By Joshua Beckman
Publication Date: April 1, 2009
ISBN# 9781933517377 (5x7 72pp, paperback and limited edition hardcover)
Take It is a gift of expansive and expressive generosity. The poems masterfully combine traditional and contemporary concerns and speech in attending to a degraded, yet wondrous world.
Joshua Beckman’s Take It is full of the sort of casually brilliant poems that keep you loving poetry. Witty, contemporary, wry and compassionate, it just gets better with every reading.
Nathan Thompson, Stride Magazine
In what may be his best book, Beckman wistfully takes to the road and does the incredible work of writing poems full of desire, for a world in the midst of radical upheaval.
Publisher’s Weekly, starred review
If you take a broad squint at our nation’s new poets you can find two general strategies: poets who are carrying the torch, and poets who are using it to start fires. And then we have Joshua Beckman.
Daniel Handler, The Believer
In the three years since his previous book, Shake, it would seem that Beckman’s voice has aged about thirty years. Some will call it a coming into his own, a fulfillment, reaching full maturation. But I am inclined to describe it as an awakening.
Colin Huerter, MAKE Literary Productions
He had a down-to-earth appeal that is often missing in the (at times) highfalutin literary world...
Susie DeFord, BOMBlog
There are moments in life when you encounter a book or album or piece of art that fundamentally changes the way you read or talk or think. Take It is one of those books for me. Beyond being Beckman’s best work or something fresh and unique in the crowded space of contemporary poetry, the book reminds of what exactly poetry can do: turning the understated into something unforgettable.
Tim Lockridge, Corduroy Books Blog
Beckman’s genuine sorrow and grim perception create an impassioned dialogue between the values the Romantics held dear (love of truth, beauty, Nature) and a modern world that could care less.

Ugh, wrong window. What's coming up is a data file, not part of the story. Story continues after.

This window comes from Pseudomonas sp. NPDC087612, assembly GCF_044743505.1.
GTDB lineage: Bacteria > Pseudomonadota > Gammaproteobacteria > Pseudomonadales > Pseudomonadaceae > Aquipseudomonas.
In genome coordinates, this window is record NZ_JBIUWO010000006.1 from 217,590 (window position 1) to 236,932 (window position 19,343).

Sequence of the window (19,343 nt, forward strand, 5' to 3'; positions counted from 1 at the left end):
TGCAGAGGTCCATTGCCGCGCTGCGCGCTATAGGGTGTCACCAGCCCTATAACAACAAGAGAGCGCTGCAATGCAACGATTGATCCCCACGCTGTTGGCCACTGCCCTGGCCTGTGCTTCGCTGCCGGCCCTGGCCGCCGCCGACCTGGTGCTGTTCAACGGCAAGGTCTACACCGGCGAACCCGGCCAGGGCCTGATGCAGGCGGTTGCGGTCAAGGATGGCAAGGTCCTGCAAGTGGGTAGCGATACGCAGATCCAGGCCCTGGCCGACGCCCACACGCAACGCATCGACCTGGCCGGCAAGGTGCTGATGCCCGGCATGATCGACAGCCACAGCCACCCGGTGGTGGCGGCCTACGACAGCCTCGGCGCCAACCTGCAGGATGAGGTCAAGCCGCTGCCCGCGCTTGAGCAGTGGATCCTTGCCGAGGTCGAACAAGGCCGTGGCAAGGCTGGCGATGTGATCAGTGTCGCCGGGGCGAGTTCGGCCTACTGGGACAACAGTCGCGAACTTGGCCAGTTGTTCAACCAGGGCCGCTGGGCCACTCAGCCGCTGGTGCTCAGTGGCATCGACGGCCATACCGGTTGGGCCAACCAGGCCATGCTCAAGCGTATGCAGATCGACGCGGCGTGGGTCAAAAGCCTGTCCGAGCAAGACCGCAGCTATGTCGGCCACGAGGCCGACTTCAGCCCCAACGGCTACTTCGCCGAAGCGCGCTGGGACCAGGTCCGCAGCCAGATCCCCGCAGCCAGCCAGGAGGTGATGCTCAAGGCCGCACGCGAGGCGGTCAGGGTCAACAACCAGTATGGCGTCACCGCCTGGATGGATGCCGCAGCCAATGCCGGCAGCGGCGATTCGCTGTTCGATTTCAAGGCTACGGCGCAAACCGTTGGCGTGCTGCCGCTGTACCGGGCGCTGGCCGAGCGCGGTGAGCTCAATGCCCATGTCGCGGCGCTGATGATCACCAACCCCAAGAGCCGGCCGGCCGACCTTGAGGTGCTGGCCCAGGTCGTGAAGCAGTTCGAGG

Virginia Konchan, Rattle Magazine
Joshua Beckman’s fourth collection consists of a book-length lyric sequence that roams from the personal to the social to the cosmic. In voices ranging from the jaunty to the wise, addressing figures both named and unnamed, Beckman unites the sharply honed attention of Dickinsonian lyricism (“There are times when one’s attention / is taken by beautiful things / most fully, I imagine, in loss”) to the bravado of Whitmanian expansion (“In Colorado, in Oregon, upon / each beloved fork, a birthday is celebrated. / I miss each and everyone of my friends. / I believe in getting something for nothing”). This ineffable “something” recurs consistently throughout Take It, but rather that diffuse meaning, it compels the numerous speakers, as well as the reader, to seek out what “something" might be: an “ether acre,” “they mask,” “the grief of the body,” “a God concerned with only weather,” or “full of only silence.”
American Poet Vol. 37, Fall 2009
Joshua Beckman’s fifth collection of poetry, Take It, a title suggesting both offer and imperative, is the product of a big heart and a far-ranging imagination. Published without titles, the poems read like non-sequiturs, each one unfolding with peculiar associations of imagery and thought.
Jason Tandon, NewPages
[Beckman’s] poems impress variously and enduringly, but it’s their range that astonishes foremost. In sixty-two pages—and with plenty of white space leftover—Beckman runs a dizzying gamut of images and motives. He’ll conjure his inner curmudgeon only to banish him in the next couplet. He’ll wax rhapsodic and then sardonic about love, children, the state of the nation, seventies cult classics, bananas. You want brio? He can do brio, but he’ll just as soon collapse under exhaustion. Beckman’s no schizoid; he’s just talented, is all.
Dan Piepenbring, The Farrar, Straus and Giroux Poetry Blog
Joshua Beckman was born in New Haven, Connecticut. He is the author of many books, including The Lives of the Poems and Three Talks, The Inside of an Apple, Take It, Shake, Your Time Has Come, and two collaborations with Matthew Rohrer: Nice Hat. Thanks. and Adventures While Preaching the Gospel of Beauty. He is editor-in-chief at Wave Books and has translated numerous works of poetry and prose, including Micrograms, by Jorge Carrera Andrade, 5 Meters of Poems (Ugly Duckling Presse, 2010) by Carlos Oquendo de Amat, and Poker (Ugly Duckling Presse, 2008) by Tomaž Šalamun, which was a finalist for the PEN America Poetry in Translation Award. He also co-edited Supplication: Selected Poems of John Wieners (Wave Books, 2015).
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